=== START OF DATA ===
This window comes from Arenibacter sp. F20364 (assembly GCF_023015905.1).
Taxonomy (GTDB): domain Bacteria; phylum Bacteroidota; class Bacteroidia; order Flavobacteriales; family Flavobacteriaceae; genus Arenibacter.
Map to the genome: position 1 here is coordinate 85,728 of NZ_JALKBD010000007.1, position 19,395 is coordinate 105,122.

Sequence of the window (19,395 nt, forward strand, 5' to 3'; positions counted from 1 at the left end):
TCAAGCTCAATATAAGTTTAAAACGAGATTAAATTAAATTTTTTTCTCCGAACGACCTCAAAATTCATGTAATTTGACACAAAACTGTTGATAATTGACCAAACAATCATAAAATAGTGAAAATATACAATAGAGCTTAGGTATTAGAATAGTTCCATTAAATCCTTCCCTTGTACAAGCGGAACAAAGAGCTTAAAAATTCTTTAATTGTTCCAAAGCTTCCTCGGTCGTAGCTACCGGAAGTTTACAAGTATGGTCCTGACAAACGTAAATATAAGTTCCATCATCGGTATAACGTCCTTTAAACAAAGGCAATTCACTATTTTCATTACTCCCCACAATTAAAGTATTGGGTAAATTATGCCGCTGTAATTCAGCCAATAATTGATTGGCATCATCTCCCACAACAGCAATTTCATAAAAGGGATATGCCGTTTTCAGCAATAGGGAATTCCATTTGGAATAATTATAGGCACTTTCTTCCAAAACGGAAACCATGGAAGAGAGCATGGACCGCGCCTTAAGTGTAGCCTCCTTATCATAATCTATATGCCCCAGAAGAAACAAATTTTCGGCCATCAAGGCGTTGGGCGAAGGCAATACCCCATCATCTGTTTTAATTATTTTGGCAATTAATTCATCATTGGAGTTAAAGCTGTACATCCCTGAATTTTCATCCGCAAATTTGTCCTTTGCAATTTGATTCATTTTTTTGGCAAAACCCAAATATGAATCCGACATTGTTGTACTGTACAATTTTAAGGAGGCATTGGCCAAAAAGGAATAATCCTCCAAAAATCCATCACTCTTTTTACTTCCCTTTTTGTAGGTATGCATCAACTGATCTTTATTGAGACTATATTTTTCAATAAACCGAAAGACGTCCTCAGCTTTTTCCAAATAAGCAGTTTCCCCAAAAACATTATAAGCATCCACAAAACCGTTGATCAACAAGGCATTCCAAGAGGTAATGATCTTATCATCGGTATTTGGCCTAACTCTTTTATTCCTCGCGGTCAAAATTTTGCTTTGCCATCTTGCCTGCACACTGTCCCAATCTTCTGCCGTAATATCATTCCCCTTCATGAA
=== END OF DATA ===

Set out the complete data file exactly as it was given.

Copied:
This window comes from Arenibacter sp. F20364 (assembly GCF_023015905.1).
Taxonomy (GTDB): domain Bacteria; phylum Bacteroidota; class Bacteroidia; order Flavobacteriales; family Flavobacteriaceae; genus Arenibacter.
Map to the genome: position 1 here is coordinate 85,728 of NZ_JALKBD010000007.1, position 19,395 is coordinate 105,122.

Sequence of the window (19,395 nt, forward strand, 5' to 3'; positions counted from 1 at the left end):
TCAAGCTCAATATAAGTTTAAAACGAGATTAAATTAAATTTTTTTCTCCGAACGACCTCAAAATTCATGTAATTTGACACAAAACTGTTGATAATTGACCAAACAATCATAAAATAGTGAAAATATACAATAGAGCTTAGGTATTAGAATAGTTCCATTAAATCCTTCCCTTGTACAAGCGGAACAAAGAGCTTAAAAATTCTTTAATTGTTCCAAAGCTTCCTCGGTCGTAGCTACCGGAAGTTTACAAGTATGGTCCTGACAAACGTAAATATAAGTTCCATCATCGGTATAACGTCCTTTAAACAAAGGCAATTCACTATTTTCATTACTCCCCACAATTAAAGTATTGGGTAAATTATGCCGCTGTAATTCAGCCAATAATTGATTGGCATCATCTCCCACAACAGCAATTTCATAAAAGGGATATGCCGTTTTCAGCAATAGGGAATTCCATTTGGAATAATTATAGGCACTTTCTTCCAAAACGGAAACCATGGAAGAGAGCATGGACCGCGCCTTAAGTGTAGCCTCCTTATCATAATCTATATGCCCCAGAAGAAACAAATTTTCGGCCATCAAGGCGTTGGGCGAAGGCAATACCCCATCATCTGTTTTAATTATTTTGGCAATTAATTCATCATTGGAGTTAAAGCTGTACATCCCTGAATTTTCATCCGCAAATTTGTCCTTTGCAATTTGATTCATTTTTTTGGCAAAACCCAAATATGAATCCGACATTGTTGTACTGTACAATTTTAAGGAGGCATTGGCCAAAAAGGAATAATCCTCCAAAAATCCATCACTCTTTTTACTTCCCTTTTTGTAGGTATGCATCAACTGATCTTTATTGAGACTATATTTTTCAATAAACCGAAAGACGTCCTCAGCTTTTTCCAAATAAGCAGTTTCCCCAAAAACATTATAAGCATCCACAAAACCGTTGATCAACAAGGCATTCCAAGAGGTAATGATCTTATCATCGGTATTTGGCCTAACTCTTTTATTCCTCGCGGTCAAAATTTTGCTTTGCCATCTTGCCTGCACACTGTCCCAATCTTCTGCCGTAATATCATTCCCCTTCATGAA